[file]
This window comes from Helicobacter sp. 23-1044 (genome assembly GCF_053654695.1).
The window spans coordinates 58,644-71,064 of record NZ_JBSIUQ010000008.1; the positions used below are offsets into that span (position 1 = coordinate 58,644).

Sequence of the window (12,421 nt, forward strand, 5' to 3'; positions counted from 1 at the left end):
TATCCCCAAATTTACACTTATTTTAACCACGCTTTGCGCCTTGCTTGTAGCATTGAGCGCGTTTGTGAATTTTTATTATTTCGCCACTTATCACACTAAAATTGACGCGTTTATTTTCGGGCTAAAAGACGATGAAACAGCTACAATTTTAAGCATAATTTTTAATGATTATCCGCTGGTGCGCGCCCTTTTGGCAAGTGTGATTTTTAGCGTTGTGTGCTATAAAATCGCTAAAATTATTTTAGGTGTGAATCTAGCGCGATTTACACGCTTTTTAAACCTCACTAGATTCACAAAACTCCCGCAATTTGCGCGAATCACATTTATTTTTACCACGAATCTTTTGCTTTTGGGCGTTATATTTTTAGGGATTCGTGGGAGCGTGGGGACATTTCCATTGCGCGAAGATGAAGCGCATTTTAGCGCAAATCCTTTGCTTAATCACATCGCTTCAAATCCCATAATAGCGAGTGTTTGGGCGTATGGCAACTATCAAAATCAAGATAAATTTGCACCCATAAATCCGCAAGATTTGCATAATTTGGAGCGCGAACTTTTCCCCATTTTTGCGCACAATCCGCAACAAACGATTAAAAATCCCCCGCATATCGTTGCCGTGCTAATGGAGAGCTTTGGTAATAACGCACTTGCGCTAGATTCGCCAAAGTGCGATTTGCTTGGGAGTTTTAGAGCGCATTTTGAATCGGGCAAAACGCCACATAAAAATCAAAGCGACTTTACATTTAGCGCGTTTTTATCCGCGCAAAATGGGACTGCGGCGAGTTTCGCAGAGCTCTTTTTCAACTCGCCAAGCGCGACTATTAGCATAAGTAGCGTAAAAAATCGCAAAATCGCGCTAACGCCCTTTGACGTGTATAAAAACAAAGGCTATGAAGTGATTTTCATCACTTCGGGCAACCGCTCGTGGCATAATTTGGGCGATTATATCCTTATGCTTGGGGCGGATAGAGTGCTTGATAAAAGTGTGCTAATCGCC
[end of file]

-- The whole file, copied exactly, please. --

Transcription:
This window comes from Helicobacter sp. 23-1044 (genome assembly GCF_053654695.1).
The window spans coordinates 58,644-71,064 of record NZ_JBSIUQ010000008.1; the positions used below are offsets into that span (position 1 = coordinate 58,644).

Sequence of the window (12,421 nt, forward strand, 5' to 3'; positions counted from 1 at the left end):
TATCCCCAAATTTACACTTATTTTAACCACGCTTTGCGCCTTGCTTGTAGCATTGAGCGCGTTTGTGAATTTTTATTATTTCGCCACTTATCACACTAAAATTGACGCGTTTATTTTCGGGCTAAAAGACGATGAAACAGCTACAATTTTAAGCATAATTTTTAATGATTATCCGCTGGTGCGCGCCCTTTTGGCAAGTGTGATTTTTAGCGTTGTGTGCTATAAAATCGCTAAAATTATTTTAGGTGTGAATCTAGCGCGATTTACACGCTTTTTAAACCTCACTAGATTCACAAAACTCCCGCAATTTGCGCGAATCACATTTATTTTTACCACGAATCTTTTGCTTTTGGGCGTTATATTTTTAGGGATTCGTGGGAGCGTGGGGACATTTCCATTGCGCGAAGATGAAGCGCATTTTAGCGCAAATCCTTTGCTTAATCACATCGCTTCAAATCCCATAATAGCGAGTGTTTGGGCGTATGGCAACTATCAAAATCAAGATAAATTTGCACCCATAAATCCGCAAGATTTGCATAATTTGGAGCGCGAACTTTTCCCCATTTTTGCGCACAATCCGCAACAAACGATTAAAAATCCCCCGCATATCGTTGCCGTGCTAATGGAGAGCTTTGGTAATAACGCACTTGCGCTAGATTCGCCAAAGTGCGATTTGCTTGGGAGTTTTAGAGCGCATTTTGAATCGGGCAAAACGCCACATAAAAATCAAAGCGACTTTACATTTAGCGCGTTTTTATCCGCGCAAAATGGGACTGCGGCGAGTTTCGCAGAGCTCTTTTTCAACTCGCCAAGCGCGACTATTAGCATAAGTAGCGTAAAAAATCGCAAAATCGCGCTAACGCCCTTTGACGTGTATAAAAACAAAGGCTATGAAGTGATTTTCATCACTTCGGGCAACCGCTCGTGGCATAATTTGGGCGATTATATCCTTATGCTTGGGGCGGATAGAGTGCTTGATAAAAGTGTGCTAATCGCC